7 Reasons to Consider a Living Trust

A valid will is not enough to ensure the security and timely distribution of your assets in accordance with your wishes when you die.  You should consider establishing a living trust in addition to your will.

The larger the value of your estate, the greater the need to create a living trust and ensure the transfer of your significant assets into it while you are still alive.

Read on to find out more about the seven reasons to consider a living trust that will protect your estate and save your heirs time and money.

But, first…

What Is a Living Trust?

living trust is a legal, enforceable document that holds property transferred by the Grantor (aka the Trustor, which is the person or persons who created the trust) for the benefit of others (the beneficiaries) and managed by the Trustee.

It is called a “living” trust because it is established while the Grantor (Trustor) is still alive. It can be designated as either revocable or irrevocable. A revocable trust can be revoked or amended by the Grantor, who signs the trust document. 

Let’s say you have decided that a living trust is well worth the extra time and expense of setting it up (it is more complex than just making out your last will). You need professional advice in order to get it done right. Learn more here.

The primary purpose of a living trust is to manage your assets during your lifetime and to enable this property to be distributed to your beneficiaries (e.g., surviving spouse or children) easily, without having to go through probate.

What Are the Benefits of a Living Trust?

There are several reasons to have a living trust created, but it is not needed in every case. For a young married couple with few assets and no children, just having a will may be good enough. 

But, for situations where assets have been accumulated and you want to ensure timely and orderly distribution to your beneficiaries upon your death, read on.

Avoid Probate

One of the biggest reasons to have a living trust is to avoid probate.  Probate is a legal mechanism by which the decedent’s estate gets settled under the supervision of the court, or judicial authority.  Unless there is a living trust set up!

The purpose of probate is to prevent fraud after someone’s death. The court must determine the validity of the will, that all pertinent people have been notified, that all property has been identified and appraised, and that all creditors and taxes have been paid.   

Only after all that has been done will the court allow distribution of assets and closing of the estate. Until then, it is a waiting game for the beneficiaries.

Once you die, South Carolina law requires that your will is to be delivered to the Probate Court within thirty (30) days — unless you have a living trust.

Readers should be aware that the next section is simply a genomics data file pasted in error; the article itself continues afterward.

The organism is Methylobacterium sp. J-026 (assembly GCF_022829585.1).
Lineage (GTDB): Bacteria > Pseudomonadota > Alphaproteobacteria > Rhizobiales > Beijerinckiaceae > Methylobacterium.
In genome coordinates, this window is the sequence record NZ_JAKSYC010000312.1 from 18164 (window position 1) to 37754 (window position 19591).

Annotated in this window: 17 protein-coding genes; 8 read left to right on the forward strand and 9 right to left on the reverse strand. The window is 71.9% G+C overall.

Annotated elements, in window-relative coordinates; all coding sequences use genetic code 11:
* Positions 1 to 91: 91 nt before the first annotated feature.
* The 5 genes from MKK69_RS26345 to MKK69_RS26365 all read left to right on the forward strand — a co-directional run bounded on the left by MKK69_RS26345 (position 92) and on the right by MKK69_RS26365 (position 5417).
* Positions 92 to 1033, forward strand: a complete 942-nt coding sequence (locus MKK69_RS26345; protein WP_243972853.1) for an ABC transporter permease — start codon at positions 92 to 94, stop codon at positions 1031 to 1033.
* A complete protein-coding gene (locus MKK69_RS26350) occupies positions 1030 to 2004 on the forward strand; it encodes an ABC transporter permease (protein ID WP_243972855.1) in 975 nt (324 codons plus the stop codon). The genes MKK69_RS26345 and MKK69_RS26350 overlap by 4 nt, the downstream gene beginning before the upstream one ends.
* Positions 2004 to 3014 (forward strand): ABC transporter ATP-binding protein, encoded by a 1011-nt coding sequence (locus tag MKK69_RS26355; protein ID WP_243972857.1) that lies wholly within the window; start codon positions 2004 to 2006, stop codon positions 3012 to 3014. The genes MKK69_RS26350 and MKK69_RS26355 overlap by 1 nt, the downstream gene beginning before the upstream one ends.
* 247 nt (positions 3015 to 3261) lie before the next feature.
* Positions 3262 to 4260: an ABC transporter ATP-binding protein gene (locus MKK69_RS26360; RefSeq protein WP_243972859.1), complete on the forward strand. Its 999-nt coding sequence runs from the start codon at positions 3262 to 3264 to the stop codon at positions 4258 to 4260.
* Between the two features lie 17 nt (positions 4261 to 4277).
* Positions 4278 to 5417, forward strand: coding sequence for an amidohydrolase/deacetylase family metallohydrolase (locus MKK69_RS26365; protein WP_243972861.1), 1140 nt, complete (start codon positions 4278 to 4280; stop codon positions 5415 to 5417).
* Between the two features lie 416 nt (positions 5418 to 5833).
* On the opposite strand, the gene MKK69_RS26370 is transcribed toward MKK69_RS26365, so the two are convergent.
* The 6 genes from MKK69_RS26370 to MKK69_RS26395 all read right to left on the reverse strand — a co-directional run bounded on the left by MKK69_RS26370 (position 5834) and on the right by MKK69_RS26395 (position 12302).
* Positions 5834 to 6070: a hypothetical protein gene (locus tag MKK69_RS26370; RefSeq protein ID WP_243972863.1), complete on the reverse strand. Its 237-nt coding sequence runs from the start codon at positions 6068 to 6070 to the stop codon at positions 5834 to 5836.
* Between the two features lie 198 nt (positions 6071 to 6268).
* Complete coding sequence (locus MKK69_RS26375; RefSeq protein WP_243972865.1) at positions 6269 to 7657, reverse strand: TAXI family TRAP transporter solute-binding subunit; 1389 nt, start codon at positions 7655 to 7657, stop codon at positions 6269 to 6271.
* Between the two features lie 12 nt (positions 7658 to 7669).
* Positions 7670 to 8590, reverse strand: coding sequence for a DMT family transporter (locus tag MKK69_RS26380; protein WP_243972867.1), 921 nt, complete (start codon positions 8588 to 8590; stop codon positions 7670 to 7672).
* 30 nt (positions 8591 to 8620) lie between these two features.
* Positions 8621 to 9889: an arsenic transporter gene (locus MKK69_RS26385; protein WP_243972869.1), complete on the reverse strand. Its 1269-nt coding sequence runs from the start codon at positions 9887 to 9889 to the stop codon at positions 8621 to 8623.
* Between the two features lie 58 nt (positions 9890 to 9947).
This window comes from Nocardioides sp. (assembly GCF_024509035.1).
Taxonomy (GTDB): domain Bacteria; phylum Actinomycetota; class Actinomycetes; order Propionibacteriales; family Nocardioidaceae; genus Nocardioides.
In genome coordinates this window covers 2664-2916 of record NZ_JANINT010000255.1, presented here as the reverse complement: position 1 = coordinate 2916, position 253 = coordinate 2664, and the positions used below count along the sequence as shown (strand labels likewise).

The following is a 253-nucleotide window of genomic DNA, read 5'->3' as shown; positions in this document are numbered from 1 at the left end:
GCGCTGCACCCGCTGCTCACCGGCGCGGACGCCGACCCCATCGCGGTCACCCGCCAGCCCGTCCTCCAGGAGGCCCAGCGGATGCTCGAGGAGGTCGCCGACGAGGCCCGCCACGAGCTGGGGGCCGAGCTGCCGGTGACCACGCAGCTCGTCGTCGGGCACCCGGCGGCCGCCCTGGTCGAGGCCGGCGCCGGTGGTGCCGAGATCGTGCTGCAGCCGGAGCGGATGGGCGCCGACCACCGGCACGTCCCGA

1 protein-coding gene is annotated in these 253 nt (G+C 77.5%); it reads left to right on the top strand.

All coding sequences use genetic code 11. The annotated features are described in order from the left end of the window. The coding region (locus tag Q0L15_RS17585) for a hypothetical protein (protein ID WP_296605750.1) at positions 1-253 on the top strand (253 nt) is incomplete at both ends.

The key to avoiding probate is to ensure that the trust is “funded” before you pass away. You must transfer ownership (separate paperwork) of all your significant property, cash, stocks, and bonds to the trust — to be administered by the Trustee. 

South Carolina has a “small estate” limit of $25,000. There is simplified probate (called an out-of-court affidavit procedure)  available in South Carolina:

  • If the value of property passing by will or under the law — except for liens and encumbrances — is $25,000 or less, a probate judge may approve the affidavit
  • There is a 30-day waiting period

Decreased Estate Taxes

If you are married, the trust can provide for estate tax savings, especially if it is a joint living trust. Of course, much of the savings depend on the value of your estate at the time of your death. 

Also, any costs associated with the probate process are deducted from the estate. So are any court costs associated with contesting a will. Those costs could be avoided if a living trust is legally and properly established and funded.

Greater Privacy for Your Beneficiaries

A will is a public document and all probate proceedings associated with that will become a matter of public record (including listing your assets). A living trust is a private document and distribution of your estate upon your death is private, too.

Protects Your Interests during Your Lifetime

Once your living trust has been created and funded, if you later become incapacitated, the successor trustee you designated will be able to manage the trust assets for your benefit — without any court intervention.

This is a big benefit for people who are single or those who do not have children. The living trust arrangement ensures that you are provided for during your lifetime even if you cannot make decisions for yourself.

This is important, though. As long as it is set up as a revocable living trust, if you dispute the determination of your incapacity, you can revoke the trust and retain control yourself.

Protects Your Minor Children

Minor children are often not responsible enough to manage large sums of money themselves. The trust can be set up to disperse money to children when they get older and more mature, or even to distribute funds staggered over a range of ages.

Protects Your Adult Children

Some adult children may never be able to manage an inheritance on their own, maybe due to a substance abuse problem or just because they are frivolous with money management. The trustee can dispense funds as needed over time.

Keeps Your Assets Out of Unwanted Hands

Say you have a child who is marrying a person you do not care for. What if they were to divorce? You do not want half of your assets winding up with your child’s ex-spouse.  

These Are Great Reasons to Consider a Living Trust

At Indigo Family Law, we are experienced at creating living trusts. Our team can help you go through the complexities of getting one in place to benefit you and your heirs. 

Now that you know why you should consider a living trust, contact us today and let us help you get all your questions answered.

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Keep the Finances in the Family: 5 Benefits of Making a Trust

Imagine this sad, but all too possible, situation.

You are married with four, five, six kids. You have a will — that you and your spouse created a decade and three kids ago!

Your younger children’s names are nowhere on your will. They would get left out of anything should something happen to you or your spouse. Your oldest child may get your entire estate, whether they are capable or not.

This is the situation that made my husband and I stop in our tracks. While driving home one day, I realized that if I were to get into an accident, my finances were not prepared. I had an outdated will and no living trust.